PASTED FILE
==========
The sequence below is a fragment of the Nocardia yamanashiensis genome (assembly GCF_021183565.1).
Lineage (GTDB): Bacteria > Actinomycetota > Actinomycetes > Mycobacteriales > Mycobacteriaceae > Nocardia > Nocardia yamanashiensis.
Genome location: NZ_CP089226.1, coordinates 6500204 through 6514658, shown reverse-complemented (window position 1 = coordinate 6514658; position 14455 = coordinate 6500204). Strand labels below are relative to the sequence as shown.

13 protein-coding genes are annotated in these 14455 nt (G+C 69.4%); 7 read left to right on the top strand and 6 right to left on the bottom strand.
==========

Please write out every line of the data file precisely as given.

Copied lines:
The sequence below is a fragment of the Nocardia yamanashiensis genome (assembly GCF_021183565.1).
Lineage (GTDB): Bacteria > Actinomycetota > Actinomycetes > Mycobacteriales > Mycobacteriaceae > Nocardia > Nocardia yamanashiensis.
Genome location: NZ_CP089226.1, coordinates 6500204 through 6514658, shown reverse-complemented (window position 1 = coordinate 6514658; position 14455 = coordinate 6500204). Strand labels below are relative to the sequence as shown.

13 protein-coding genes are annotated in these 14455 nt (G+C 69.4%); 7 read left to right on the top strand and 6 right to left on the bottom strand.